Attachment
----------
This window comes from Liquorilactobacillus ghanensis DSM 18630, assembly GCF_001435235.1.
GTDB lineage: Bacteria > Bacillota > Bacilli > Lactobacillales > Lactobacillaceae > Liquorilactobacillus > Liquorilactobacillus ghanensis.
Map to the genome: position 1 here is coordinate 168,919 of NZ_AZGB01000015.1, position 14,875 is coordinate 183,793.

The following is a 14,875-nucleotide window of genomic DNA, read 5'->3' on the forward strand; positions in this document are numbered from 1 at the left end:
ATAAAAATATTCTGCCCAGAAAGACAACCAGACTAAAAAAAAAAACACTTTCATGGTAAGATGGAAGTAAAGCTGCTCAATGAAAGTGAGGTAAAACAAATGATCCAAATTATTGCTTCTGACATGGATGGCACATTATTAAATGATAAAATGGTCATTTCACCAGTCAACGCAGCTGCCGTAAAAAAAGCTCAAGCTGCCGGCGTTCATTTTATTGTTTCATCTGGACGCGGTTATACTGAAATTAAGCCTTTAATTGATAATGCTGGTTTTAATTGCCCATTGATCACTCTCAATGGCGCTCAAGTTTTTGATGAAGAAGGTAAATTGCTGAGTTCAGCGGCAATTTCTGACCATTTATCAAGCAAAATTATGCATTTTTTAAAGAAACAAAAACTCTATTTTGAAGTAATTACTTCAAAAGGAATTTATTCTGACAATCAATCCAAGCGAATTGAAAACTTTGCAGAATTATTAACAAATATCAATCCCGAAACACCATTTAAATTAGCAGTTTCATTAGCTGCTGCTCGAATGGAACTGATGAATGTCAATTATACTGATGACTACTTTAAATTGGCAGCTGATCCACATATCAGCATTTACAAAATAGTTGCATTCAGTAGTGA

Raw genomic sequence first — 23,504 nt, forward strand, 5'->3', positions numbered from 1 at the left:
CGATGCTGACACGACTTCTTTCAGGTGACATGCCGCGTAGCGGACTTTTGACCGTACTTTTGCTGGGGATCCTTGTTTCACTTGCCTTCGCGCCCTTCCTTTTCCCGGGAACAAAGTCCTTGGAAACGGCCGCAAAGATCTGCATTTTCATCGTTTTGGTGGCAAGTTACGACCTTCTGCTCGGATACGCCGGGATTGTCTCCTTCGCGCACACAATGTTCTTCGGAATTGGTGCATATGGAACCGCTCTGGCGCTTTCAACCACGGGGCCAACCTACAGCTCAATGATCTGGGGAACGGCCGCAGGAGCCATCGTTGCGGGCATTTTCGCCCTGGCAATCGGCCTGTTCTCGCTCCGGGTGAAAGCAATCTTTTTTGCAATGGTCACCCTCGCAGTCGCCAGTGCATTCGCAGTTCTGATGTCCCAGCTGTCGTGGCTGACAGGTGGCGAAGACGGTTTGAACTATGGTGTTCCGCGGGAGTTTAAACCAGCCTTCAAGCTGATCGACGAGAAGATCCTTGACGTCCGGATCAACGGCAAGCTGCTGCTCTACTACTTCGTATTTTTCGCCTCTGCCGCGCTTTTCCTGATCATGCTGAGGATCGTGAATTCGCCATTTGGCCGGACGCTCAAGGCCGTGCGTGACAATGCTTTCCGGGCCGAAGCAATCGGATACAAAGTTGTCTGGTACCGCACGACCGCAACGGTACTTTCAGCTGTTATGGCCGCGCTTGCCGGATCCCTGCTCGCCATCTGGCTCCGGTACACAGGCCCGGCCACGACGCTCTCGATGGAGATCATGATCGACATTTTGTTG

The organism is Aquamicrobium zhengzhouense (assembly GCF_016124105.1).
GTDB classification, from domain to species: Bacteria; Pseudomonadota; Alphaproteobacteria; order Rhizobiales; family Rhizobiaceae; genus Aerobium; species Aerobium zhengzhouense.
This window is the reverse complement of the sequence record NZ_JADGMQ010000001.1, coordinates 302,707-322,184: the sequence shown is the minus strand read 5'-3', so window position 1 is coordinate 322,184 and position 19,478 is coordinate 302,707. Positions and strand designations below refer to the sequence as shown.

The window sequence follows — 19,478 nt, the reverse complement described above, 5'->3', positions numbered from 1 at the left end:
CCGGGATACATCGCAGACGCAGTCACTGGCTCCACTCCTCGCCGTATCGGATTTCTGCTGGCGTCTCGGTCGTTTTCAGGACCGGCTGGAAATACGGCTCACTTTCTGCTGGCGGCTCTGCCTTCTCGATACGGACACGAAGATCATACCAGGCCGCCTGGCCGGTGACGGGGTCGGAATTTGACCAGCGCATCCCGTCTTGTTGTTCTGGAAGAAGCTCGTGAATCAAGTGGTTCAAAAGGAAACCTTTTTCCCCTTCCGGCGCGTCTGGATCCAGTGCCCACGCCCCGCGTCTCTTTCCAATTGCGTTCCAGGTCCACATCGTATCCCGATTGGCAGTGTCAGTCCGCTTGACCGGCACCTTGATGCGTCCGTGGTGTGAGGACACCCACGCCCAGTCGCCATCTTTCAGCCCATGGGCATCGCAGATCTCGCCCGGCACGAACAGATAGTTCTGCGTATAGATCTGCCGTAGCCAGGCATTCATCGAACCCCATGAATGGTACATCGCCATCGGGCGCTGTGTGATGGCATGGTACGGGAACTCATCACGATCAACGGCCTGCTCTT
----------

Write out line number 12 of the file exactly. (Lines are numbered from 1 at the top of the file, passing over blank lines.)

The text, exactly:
CCGGGATACATCGCAGACGCAGTCACTGGCTCCACTCCTCGCCGTATCGGATTTCTGCTGGCGTCTCGGTCGTTTTCAGGACCGGCTGGAAATACGGCTCACTTTCTGCTGGCGGCTCTGCCTTCTCGATACGGACACGAAGATCATACCAGGCCGCCTGGCCGGTGACGGGGTCGGAATTTGACCAGCGCATCCCGTCTTGTTGTTCTGGAAGAAGCTCGTGAATCAAGTGGTTCAAAAGGAAACCTTTTTCCCCTTCCGGCGCGTCTGGATCCAGTGCCCACGCCCCGCGTCTCTTTCCAATTGCGTTCCAGGTCCACATCGTATCCCGATTGGCAGTGTCAGTCCGCTTGACCGGCACCTTGATGCGTCCGTGGTGTGAGGACACCCACGCCCAGTCGCCATCTTTCAGCCCATGGGCATCGCAGATCTCGCCCGGCACGAACAGATAGTTCTGCGTATAGATCTGCCGTAGCCAGGCATTCATCGAACCCCATGAATGGTACATCGCCATCGGGCGCTGTGTGATGGCATGGTACGGGAACTCATCACGATCAACGGCCTGCTCTT